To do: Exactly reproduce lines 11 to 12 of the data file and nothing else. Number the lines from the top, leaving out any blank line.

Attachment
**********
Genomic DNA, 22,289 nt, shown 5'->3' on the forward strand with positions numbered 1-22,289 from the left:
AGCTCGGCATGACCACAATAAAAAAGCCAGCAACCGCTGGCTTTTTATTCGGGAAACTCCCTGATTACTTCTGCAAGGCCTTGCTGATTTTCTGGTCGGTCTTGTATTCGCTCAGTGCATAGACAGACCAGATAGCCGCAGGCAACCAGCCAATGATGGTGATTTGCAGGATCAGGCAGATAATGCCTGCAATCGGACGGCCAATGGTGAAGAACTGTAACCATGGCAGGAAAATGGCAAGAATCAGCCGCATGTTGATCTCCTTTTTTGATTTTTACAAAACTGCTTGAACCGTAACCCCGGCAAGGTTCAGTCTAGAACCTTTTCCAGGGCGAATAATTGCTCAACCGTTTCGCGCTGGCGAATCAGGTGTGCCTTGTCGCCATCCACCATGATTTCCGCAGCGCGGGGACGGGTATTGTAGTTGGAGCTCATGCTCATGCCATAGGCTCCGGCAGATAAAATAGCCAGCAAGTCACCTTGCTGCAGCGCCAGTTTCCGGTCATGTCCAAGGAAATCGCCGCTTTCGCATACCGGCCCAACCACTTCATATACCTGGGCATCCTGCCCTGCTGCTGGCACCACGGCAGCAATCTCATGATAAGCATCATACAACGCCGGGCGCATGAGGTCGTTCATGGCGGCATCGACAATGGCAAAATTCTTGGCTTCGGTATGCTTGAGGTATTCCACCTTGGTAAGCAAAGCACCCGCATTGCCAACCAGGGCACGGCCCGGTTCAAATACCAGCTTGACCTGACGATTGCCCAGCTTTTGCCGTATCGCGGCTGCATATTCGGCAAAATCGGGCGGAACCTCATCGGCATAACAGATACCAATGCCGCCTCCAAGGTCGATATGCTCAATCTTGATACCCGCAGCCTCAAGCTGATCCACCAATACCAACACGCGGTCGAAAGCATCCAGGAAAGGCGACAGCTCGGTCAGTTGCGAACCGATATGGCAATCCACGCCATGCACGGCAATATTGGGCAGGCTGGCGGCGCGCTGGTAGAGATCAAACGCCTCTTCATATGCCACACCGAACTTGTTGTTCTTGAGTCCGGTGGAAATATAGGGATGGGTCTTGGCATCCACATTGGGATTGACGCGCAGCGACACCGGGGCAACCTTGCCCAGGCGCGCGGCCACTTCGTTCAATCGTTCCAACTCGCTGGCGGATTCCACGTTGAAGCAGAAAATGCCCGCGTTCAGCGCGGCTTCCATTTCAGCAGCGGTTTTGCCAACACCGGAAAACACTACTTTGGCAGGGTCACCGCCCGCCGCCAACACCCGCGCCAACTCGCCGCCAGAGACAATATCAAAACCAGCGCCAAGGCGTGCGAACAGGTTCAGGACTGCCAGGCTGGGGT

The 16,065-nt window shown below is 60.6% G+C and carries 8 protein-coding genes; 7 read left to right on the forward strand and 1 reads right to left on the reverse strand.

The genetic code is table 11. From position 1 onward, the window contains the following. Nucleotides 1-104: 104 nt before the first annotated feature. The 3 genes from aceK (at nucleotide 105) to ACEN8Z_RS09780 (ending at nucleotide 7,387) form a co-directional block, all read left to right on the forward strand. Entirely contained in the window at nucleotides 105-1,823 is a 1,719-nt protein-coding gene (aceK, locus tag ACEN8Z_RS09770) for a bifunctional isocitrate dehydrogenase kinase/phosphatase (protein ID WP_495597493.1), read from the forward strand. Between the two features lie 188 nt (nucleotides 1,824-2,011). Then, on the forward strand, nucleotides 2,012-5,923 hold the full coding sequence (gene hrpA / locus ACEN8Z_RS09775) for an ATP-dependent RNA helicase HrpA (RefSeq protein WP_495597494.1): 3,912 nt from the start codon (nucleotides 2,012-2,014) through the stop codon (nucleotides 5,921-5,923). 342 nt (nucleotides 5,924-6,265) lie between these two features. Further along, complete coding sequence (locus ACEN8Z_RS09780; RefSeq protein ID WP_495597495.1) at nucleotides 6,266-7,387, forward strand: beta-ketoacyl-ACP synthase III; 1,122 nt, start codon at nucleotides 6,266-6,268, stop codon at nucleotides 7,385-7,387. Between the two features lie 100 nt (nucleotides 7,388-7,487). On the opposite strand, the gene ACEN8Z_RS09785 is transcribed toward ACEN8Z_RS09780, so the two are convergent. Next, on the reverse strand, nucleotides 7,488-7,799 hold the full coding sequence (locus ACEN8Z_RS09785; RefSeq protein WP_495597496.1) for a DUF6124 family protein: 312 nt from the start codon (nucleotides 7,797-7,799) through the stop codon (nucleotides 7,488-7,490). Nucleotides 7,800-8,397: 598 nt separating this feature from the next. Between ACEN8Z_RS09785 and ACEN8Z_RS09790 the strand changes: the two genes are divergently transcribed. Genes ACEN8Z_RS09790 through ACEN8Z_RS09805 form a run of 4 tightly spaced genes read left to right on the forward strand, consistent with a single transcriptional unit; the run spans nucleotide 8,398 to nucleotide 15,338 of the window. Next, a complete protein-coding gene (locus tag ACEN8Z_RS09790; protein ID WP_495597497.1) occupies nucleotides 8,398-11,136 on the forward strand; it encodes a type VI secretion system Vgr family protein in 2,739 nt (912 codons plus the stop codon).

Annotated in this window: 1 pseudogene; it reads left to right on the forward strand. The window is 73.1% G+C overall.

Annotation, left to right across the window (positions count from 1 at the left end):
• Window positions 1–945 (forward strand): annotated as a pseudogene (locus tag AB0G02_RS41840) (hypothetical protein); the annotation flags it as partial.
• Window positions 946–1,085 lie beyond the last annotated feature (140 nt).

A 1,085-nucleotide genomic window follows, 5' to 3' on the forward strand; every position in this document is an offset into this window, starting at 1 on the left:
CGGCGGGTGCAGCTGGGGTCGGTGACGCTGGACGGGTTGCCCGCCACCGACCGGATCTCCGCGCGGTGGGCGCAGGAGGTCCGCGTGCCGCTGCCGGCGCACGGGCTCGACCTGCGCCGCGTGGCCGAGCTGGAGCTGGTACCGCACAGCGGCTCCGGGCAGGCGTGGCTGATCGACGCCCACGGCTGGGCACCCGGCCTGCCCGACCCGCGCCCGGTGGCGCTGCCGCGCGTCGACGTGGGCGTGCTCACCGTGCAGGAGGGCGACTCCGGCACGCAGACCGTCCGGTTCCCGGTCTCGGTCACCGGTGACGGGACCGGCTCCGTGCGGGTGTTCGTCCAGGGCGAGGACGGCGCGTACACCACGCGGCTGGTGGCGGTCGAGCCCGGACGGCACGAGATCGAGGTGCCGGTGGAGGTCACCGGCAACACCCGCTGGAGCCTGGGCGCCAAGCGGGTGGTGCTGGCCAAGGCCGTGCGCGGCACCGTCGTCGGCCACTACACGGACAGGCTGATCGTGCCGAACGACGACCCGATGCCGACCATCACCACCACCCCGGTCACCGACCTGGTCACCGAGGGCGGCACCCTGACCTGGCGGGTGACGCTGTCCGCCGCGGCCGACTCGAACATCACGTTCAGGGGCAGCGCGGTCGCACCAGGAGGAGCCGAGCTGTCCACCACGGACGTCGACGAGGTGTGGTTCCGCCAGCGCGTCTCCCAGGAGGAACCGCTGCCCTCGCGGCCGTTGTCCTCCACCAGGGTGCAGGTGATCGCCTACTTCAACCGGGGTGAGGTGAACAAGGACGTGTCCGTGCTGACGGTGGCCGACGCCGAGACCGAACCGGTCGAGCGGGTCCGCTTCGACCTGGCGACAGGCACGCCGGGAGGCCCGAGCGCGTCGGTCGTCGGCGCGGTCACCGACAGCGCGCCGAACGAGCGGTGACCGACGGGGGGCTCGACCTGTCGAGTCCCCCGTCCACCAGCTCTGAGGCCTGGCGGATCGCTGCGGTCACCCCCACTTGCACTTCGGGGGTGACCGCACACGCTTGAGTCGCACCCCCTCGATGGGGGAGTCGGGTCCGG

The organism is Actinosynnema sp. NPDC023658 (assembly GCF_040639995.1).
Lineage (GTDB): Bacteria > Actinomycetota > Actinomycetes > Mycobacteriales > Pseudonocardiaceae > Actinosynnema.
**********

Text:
The organism is Actinosynnema sp. NPDC023658 (assembly GCF_040639995.1).
Lineage (GTDB): Bacteria > Actinomycetota > Actinomycetes > Mycobacteriales > Pseudonocardiaceae > Actinosynnema.